The Huge Hit Song Skid Row Almost Left Off Their First Album
Skid Row's eponymous 1989 debut album featured quite a few songs that became massively successful, but one of them almost didn't make the cut.
During a chat with the Professor of Rock YouTube channel, Skid Row guitarist Dave "Snake" Sabo recalled that the power ballad "I Remember You," which was the third single they released from the album, was almost left off of it.
"Rachel [Bolan] and I had wrote it more as like, just to exercise that songwriting muscle, which you need to do as a songwriter. You write a bunch of songs, and not all of them are gonna make it to the record," Sabo explained.
"So, we didn't think that we wanted that song — we were like, 'Eh, it's okay' — and the rest of the band and our management were like, 'You both have lost your minds! That song has to be on the record!' And we're like, 'Okay, I guess.' Shows you how wrong we were."
See the interview below.
The reason the duo didn't want "I Remember You" to be on the record, according to Bolan, was that they didn't want to be known for making ballads.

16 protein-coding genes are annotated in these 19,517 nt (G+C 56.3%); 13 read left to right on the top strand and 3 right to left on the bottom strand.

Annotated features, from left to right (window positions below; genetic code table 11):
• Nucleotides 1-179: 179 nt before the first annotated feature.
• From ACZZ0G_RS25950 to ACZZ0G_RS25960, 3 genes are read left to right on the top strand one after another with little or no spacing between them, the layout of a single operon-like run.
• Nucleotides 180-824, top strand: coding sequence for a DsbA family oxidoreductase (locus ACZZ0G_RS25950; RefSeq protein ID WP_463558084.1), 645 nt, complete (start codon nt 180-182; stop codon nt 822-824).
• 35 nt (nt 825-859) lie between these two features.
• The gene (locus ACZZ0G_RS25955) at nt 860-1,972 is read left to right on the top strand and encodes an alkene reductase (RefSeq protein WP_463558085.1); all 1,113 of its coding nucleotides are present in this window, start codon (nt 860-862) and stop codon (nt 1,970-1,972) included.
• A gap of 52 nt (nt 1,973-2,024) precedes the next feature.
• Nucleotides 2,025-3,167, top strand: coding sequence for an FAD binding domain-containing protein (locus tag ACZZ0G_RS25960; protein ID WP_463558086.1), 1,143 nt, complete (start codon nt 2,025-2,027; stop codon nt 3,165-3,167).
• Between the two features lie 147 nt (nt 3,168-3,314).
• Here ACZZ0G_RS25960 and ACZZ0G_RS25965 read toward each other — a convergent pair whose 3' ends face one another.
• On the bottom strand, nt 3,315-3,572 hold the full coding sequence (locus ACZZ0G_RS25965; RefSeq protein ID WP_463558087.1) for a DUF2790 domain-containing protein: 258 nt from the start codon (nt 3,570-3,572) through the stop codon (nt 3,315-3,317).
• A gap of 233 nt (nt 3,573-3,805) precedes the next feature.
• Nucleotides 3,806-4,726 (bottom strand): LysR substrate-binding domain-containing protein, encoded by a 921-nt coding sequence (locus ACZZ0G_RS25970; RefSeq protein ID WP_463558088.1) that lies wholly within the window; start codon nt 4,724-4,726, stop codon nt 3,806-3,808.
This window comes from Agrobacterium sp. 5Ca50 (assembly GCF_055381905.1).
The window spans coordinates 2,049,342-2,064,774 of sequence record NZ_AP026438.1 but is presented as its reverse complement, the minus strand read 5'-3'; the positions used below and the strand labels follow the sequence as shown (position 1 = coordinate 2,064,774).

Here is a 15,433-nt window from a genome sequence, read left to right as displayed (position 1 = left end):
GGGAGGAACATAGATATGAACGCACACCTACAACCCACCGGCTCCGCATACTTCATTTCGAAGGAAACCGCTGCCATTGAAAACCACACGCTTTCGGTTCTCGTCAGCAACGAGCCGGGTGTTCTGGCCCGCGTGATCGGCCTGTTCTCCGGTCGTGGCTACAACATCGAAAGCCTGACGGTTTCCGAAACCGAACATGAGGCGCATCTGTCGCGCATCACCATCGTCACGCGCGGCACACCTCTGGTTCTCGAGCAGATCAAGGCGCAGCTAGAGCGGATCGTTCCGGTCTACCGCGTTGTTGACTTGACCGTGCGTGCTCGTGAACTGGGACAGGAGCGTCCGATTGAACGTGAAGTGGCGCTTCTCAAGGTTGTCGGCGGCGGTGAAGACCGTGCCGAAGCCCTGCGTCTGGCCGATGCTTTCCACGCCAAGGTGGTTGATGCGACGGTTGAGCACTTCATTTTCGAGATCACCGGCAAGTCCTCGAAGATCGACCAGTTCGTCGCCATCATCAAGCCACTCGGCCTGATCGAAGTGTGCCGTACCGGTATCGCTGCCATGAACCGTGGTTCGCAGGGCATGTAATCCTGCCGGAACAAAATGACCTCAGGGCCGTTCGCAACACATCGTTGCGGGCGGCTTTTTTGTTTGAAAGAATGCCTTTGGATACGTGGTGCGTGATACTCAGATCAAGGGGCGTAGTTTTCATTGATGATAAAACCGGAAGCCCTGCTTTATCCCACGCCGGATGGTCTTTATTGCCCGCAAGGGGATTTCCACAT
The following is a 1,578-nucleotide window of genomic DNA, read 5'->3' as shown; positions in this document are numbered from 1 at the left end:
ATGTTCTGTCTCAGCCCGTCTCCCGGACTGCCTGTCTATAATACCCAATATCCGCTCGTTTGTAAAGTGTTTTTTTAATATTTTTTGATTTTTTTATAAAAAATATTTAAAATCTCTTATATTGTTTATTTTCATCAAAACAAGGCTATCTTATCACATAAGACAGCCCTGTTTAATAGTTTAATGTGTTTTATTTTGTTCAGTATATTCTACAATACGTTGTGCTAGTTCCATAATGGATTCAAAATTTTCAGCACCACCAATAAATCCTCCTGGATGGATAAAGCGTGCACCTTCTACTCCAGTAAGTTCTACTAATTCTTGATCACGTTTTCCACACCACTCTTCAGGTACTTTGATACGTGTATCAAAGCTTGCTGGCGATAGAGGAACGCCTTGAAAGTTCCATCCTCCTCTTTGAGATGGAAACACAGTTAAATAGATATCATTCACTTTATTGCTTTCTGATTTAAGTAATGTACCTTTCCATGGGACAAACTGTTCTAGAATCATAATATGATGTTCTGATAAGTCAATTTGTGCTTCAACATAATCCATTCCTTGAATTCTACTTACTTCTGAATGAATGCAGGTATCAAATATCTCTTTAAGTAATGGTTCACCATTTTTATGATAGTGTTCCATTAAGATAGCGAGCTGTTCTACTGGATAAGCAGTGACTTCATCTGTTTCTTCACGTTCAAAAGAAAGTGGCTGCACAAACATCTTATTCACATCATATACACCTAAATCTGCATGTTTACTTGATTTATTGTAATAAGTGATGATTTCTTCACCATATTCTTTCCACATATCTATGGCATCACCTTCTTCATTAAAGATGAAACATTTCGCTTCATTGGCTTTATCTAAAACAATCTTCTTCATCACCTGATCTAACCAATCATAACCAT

"We were like, 'Nope, we don’t want to be a ballad band.' Because back then, that’s what was breaking all of the bands at the time," the bassist told Ultimate Classic Rock a few years ago.
After producer Michael Wagener heard the song and agreed that it should be included on Skid Row, Sabo and Bolan gave in, but only on the condition that there wouldn't be any keyboards on the final recording.
Sebastian Bach, on the other hand, was in favor of the song when they were deciding whether to include it on the record or not. He told Yahoo that he suggested the band play it for their manager, Doc McGhee, who then said the song was going on the album.
“I mean, Carrie Underwood does it now. It’s a cross-platform smash hit song,” Bach continued. “Also, in the [Australian] issue of Rolling Stone magazine, they ask Norah Jones, ‘What song was it that made you want to be a rock star?’ And her answer was ‘I Remember You’ by Skid Row! That’s Norah Jones."